Exposure of NCI-H322 cells to a single dose (1 µM) of nicotine for 30 minutes caused a significant (P<0.001) increase in noradrenaline production (Fig. 1). This response was significantly (P<0.001) inhibited by the selective α7nAChR antagonist α-BTX (200 nM; Fig. 1). At the same time, nicotine significantly (P<0.01) reduced GABA production, an effect reversed (P<0.01) by the selective α4β2nAChR antagonist NMDNI (Fig. 1).

Figure 1. Effect of acute nicotine exposure (Nic, 1 µM for 30 minutes) on the production of noradrenaline and GABA in NCI-H322 cells.

Production of noradrenaline was significantly (P<0.001) increased (ELISA immunoassay), an effect inhibited by the α7nAChR antagonist α-bungarotoxin (α-BTX, 200 nM for 30 minutes). Production of GABA was significantly (P<0.001) reduced by nicotine, a response blocked by the α4β2nAChR antagonist N-n-decylnicotinium iodide (NDNI, 200 nM). Columns are mean values and standard errors of triplicate samples per treatment group.

Exposures of NCI-H322 cells for 30 minutes to ascending concentrations of nicotine established clear dose-response curves (as indicated by goodness of fit R squared values between 0.9685 and 0.97320) for the stimulating effects of nicotine on noradrenaline production (Fig. 2A) and the suppressing effect on GABA release (Fig. 2B). The noradrenergic response was significantly increased in cells pretreated for 7 days with nicotine, as evidenced by a significantly lower EC50 in the nicotine pretreated cells (EC50 for unpretreated cells: 11.2±0.10 nM; EC50 for nicotine pretreated cells: 1.2±0.11 nM). These findings indicate that the α7nAChR that regulates noradrenaline production was 9.2 times more sensitive to nicotine in cells pretreated for 7 days with nicotine than in unpretreated cells. In addition, the suppressing effects of nicotine on GABA production were significantly (P<0.0001) increased by chronic pre-exposure to nicotine (Fig. 2B), with EC50 values of 11.2±0.83 nM and 1.4±0.81 nM, respectively. These findings indicate that the α4β2nAChR was 7.9 times more desensitized by 7 days of nicotine exposure than by a single nicotine exposure for 30 minutes.

Figure 2. Dose-response curves of noradrenaline (A) and GABA (B) production by NCI-H322 cells acutely and chronically exposed to nicotine (1 µM).

Data were generated by ELISA assays, analyzed by nonlinear regression, and fitted to sigmoidal dose-response curves. The resulting EC50 values were tested for statistically significant differences by an unpaired t test. Chronic nicotine pretreatment for 7 days significantly (P<0.001) increased the noradrenergic response while significantly (P<0.001) reducing the GABA response. Data points in the graphs are mean values and standard errors of triplicate samples.

Acute or chronic exposure to nicotine increases, and GABA or propranolol inhibits cell proliferation

To assess the inhibitory effects of GABA on NCI-H322 cell proliferation, dose-response curves were established, using MTT assays. As exemplified in Fig. 3, the number of viable cells decreased with increasing concentrations of GABA, yielding an EC50 of 2.3 µM (Fig. 3). By contrast, MTT assays in NCI-H441 and NCI-H1299 cells showed that acute (30 minutes) as well as chronic (7 days) exposure to nicotine (1 µM) significantly (P<0.0001) increased the number of viable cells with chronic exposure doubling this response (Fig. 4). These acute and chronic responses of both cell lines to nicotine were significantly (P<0.0001) inhibited by the broad-spectrum β-adrenergic antagonist propranolol (1 µM; Fig. 4). The difference between the group treated with propranolol alone versus the group treated with nicotine and propranolol in both cell lines were statistically significant (P<0.001; Fig. 4).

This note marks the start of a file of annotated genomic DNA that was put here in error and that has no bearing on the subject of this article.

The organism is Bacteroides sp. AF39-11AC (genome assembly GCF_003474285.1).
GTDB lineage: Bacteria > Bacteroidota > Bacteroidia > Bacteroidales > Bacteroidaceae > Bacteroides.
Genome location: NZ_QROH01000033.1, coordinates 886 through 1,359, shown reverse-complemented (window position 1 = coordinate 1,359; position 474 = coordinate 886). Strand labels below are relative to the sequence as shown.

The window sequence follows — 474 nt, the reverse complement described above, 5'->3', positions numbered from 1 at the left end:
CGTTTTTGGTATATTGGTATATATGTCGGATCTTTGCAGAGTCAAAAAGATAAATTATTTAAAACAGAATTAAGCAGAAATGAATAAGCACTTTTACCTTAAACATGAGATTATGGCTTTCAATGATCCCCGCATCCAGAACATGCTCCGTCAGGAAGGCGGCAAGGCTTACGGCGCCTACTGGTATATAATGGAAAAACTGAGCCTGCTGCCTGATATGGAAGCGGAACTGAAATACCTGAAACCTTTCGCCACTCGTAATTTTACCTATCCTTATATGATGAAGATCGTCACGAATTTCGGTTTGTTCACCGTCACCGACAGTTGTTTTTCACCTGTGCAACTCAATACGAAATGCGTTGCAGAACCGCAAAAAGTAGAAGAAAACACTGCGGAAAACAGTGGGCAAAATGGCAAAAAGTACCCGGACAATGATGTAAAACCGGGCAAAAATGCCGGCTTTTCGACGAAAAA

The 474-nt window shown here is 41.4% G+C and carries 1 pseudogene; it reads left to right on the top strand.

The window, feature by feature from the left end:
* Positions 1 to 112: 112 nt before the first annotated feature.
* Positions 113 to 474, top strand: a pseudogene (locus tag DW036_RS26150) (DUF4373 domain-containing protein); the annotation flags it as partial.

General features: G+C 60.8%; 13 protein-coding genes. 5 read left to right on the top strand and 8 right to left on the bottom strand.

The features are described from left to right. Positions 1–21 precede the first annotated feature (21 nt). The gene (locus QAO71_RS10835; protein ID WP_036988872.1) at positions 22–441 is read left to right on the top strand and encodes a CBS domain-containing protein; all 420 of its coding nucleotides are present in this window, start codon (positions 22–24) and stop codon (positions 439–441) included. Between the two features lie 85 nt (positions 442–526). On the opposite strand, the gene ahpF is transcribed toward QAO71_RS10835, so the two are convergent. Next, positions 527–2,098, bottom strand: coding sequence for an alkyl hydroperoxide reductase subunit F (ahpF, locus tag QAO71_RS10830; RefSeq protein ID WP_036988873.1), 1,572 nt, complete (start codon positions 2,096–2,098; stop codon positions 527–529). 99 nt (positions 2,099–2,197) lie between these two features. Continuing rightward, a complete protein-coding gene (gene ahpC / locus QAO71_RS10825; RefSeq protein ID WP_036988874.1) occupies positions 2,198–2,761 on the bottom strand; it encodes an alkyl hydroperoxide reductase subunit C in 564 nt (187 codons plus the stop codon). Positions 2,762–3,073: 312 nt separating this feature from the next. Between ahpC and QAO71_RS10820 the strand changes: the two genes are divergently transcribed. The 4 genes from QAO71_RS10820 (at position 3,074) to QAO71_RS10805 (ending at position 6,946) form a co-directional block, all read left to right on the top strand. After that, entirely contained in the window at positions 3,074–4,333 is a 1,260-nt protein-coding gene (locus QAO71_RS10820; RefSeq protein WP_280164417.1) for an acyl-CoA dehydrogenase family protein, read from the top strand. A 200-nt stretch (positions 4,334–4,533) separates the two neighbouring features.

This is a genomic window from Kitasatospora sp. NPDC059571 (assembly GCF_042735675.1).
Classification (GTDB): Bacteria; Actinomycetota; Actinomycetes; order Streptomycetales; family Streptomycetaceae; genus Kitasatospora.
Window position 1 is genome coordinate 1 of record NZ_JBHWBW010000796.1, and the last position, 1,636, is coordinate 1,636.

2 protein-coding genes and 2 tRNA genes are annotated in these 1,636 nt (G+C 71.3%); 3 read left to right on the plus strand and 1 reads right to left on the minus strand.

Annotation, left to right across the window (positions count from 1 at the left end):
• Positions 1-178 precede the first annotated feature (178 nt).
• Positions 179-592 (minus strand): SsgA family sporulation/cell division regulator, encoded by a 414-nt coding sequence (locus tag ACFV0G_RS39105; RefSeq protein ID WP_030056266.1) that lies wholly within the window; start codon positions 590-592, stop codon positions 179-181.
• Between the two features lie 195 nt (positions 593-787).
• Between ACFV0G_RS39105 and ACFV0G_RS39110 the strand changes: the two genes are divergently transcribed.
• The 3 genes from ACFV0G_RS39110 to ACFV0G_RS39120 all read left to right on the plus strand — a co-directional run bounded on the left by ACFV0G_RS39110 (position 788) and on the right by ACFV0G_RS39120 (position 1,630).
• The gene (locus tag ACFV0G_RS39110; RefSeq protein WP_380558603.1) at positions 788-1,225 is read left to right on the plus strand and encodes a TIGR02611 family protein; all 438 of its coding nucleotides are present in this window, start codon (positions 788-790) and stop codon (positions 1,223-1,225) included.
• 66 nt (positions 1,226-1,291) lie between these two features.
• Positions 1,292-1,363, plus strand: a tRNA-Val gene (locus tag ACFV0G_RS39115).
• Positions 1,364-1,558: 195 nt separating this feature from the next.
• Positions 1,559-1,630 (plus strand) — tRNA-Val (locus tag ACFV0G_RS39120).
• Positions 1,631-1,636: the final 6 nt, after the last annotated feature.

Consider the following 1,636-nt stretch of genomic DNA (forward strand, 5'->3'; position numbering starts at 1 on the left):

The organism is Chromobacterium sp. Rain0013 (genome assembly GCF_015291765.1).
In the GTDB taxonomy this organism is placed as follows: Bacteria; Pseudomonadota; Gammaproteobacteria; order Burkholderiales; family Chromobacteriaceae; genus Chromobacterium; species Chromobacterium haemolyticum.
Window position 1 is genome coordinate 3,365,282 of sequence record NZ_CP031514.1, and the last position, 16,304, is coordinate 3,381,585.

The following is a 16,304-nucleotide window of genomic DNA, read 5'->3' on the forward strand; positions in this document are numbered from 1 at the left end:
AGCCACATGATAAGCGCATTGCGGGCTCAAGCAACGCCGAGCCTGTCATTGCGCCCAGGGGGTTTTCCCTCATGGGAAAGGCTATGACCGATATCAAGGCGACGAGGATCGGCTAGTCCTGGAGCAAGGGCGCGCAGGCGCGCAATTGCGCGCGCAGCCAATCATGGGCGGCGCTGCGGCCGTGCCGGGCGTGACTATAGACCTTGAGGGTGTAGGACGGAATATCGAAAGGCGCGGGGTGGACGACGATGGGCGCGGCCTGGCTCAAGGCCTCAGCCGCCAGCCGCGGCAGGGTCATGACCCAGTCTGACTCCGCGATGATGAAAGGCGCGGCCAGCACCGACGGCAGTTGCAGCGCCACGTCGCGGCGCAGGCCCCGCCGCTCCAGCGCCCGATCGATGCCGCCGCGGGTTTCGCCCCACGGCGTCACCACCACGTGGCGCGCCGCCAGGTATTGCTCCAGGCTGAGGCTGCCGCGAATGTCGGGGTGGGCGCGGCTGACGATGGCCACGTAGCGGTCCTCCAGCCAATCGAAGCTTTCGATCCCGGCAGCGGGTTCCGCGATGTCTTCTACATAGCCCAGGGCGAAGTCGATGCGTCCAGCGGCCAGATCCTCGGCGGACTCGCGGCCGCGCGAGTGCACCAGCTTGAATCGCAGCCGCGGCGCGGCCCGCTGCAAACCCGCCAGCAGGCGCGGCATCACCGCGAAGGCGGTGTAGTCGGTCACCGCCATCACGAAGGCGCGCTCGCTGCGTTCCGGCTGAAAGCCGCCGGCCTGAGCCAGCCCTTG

Figure 3. Dose-dependence of GABA treatment on tumor cell proliferation in NCI-H322 cells.

Results from MTT assays were conducted in vitro. Nonlinear regression analysis fitted for a sigmoidal dose-response curve established an EC50 of 2.3 µM. Data points are mean values and standard deviations of five samples per GABA concentration.

Figure 4. Inhibitory effects of propranolol in NCI-H441 and NCI-H1299 cells.

Cells exposed to the broad spectrum antagonist of the β-adrenergic receptor propranolol (1 µM) prior to acute and chronic exposure to nicotine (1 µM) showed a significant reduction in viable cell numbers as assessed by the MTT assay. Cells were preincubated for 10 minutes with the inhibitor and then exposed for 24 hours to nicotine in the presence of inhibitor. The stimulatory response to nicotine was significantly reduced (P<0.0001). Also, the difference between the group treated with propranolol alone versus the group treated with nicotine and propranolol in both cell lines were statistically significant (P<0.001). Bars represent mean values and standard errors of three independent experiments, each with five replicate samples.

Exogenously-added epinephrine induces DNA synthesis in NSCLC cells

Determination of [3H]-thymidine incorporation revealed a significant (P<0.001) increase in DNA synthesis in NCI-H441 cells (2.9-fold) when epinephrine (1 µM) was added to the culture medium and a 2-fold increase in NCI-H322 cells. This response was significantly (P<0.001) inhibited in both cell lines by the broad-spectrum β-adrenergic antagonist propranolol (1 µM; Fig. 5).

Figure 5. Epinephrine increased DNA synthesis, an effect blocked by propranolol.

Single doses of epinephrine (1 µM) yielded a 2-fold increase (P<0.0.001) in DNA synthesis in NCI-H322 cells and a 2.8-fold increase (P<0.0001) in NCI-H441 cells ([3H]-thymidine incorporation assay). This effect was blocked and the DNA synthesis was inhibited by the broad-spectrum β-adrenergic receptor propranolol (1 µM). Data are mean values and standard errors of triplicate samples per treatment group and are expressed as normalized values relative to the control (100%) showing that variation among group medians was significantly (P<0.0001) greater than expected by chance using a non-parametric ANOVA.